Tuesday, September 8th, 2015 by Ben Kershner
So far, 2015 has been one of the hottest summers on record. On Saturday, May 9th Rochester, NY topped out our thermometer at 92 degrees. Do you remember that day? I do. It was a hazy humid Saturday, just before Mother’s Day, and I was doing an insulation estimate in Canandaigua. By late afternoon the rain started, and by evening, the wind had picked up, cooling things down and turning into a pretty good thunderstorm. If you had too little insulation in your home, I bet you were feeling it. But hot summer days really aren’t our biggest concern around here. Let’s talk about the other end of the spectrum.
It’s hard to remember the cold weather when it’s a hot summer day, but let’s try to remember Friday, February the 20th of 2015: The sun rises with about a foot-and-a-half of snow on the ground. Schools are cancelled because of the ridiculously cold wind-chill factor -- It’s hazardous to your health to stand outside waiting for a school bus. The thermometer reads ten below zero Fahrenheit, but it will get colder before the day is out. Very fine powdery lake effect snow is falling lightly, blowing in from the west, as it was for most of February. Around noon, the sun comes out, and we warm up above freezing for a few hours, before plummeting back down to -11. Tell me: What was the coldest spot in your house on THAT day?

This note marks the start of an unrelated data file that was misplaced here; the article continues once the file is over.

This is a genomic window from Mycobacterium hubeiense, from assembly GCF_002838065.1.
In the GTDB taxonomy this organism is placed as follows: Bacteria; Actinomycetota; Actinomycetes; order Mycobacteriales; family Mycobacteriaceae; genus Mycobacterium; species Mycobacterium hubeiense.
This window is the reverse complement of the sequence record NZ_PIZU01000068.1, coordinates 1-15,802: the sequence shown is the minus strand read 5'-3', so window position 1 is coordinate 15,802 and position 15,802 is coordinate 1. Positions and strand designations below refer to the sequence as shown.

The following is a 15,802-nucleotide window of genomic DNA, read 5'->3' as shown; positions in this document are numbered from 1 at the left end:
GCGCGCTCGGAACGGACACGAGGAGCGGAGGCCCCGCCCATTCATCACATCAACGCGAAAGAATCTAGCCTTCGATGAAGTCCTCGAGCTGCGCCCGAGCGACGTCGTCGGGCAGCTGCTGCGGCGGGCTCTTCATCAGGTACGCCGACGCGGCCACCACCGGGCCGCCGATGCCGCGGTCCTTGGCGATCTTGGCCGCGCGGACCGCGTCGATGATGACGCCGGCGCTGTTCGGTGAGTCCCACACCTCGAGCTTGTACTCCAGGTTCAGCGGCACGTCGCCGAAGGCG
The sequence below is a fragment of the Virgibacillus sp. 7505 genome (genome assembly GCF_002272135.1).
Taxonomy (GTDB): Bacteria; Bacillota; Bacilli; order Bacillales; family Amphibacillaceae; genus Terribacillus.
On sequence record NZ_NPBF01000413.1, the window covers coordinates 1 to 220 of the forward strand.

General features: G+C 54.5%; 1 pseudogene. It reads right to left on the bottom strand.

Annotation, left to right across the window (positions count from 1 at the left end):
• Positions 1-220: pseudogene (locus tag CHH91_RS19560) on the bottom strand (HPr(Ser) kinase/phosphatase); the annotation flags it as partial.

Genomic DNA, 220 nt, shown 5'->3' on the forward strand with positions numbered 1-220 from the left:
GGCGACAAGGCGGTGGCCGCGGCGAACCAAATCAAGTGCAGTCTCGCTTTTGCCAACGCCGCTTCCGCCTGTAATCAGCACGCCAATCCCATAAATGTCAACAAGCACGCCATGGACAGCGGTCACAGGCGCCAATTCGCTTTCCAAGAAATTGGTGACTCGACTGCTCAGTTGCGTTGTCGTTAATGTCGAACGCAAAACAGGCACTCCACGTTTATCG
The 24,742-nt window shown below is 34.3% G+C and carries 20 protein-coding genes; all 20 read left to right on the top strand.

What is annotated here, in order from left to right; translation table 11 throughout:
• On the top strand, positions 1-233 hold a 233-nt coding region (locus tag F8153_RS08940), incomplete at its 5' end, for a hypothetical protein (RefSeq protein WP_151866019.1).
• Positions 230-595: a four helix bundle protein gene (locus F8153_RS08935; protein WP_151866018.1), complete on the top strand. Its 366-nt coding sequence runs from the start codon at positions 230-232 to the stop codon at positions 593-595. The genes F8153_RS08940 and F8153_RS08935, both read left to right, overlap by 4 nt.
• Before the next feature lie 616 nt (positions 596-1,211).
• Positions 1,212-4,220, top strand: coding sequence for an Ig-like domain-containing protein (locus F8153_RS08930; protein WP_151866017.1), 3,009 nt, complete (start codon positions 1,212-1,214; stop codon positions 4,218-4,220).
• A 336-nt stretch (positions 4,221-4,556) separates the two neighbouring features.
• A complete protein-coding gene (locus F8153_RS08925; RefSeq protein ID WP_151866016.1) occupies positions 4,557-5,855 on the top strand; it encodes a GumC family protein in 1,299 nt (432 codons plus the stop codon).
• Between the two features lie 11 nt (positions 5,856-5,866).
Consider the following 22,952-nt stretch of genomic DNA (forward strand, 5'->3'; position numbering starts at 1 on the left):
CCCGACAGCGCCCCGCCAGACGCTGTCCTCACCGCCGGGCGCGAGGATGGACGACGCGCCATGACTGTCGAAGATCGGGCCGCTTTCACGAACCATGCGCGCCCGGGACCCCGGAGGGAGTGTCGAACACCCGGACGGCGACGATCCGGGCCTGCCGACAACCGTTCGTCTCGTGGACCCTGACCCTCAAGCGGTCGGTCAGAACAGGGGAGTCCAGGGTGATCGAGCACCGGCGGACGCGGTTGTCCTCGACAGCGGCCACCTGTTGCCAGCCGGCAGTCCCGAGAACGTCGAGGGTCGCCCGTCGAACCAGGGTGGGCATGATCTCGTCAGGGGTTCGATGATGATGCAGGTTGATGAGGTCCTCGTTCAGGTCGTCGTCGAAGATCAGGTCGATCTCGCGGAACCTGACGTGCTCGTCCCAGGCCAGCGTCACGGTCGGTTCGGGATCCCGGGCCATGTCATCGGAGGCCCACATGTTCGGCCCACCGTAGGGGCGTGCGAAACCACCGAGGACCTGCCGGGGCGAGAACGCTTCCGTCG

Believe it or not, winter is coming. Luckily, there’s still time to prepare. It can be dangerous to get up on a roof in a snow-storm, so it’s usually better to fix these things now. Ice damming, cold rooms, leaky ducts… don’t wait until it’s too cold for spray-foam to adhere.
When was the last time you had the annual service performed on your furnace? If it’s been more than a year or two, you’re past due. The regular clean-and-tune isn’t just for durability and performance – it’s an important safety measure to keep carbon monoxide within safe levels in your home. Closing up all the windows in the house can change the air-flows and pull those exhaust fumes into the house.
When you bought your house, you probably expected that every room would be equally comfortable year-round. You thought that the bills would be reasonable for the size of the house. You didn’t plan for musty basement smells, cold floors, or a furnace that struggles to keep up. Fixing these extends the life-expectancy of your home, improves indoor air quality, provides more comfort for you and your family and as an added benefit, it saves you money.
If you were going to do a project that will begin saving you money, month after month, when would you say is the best time to start?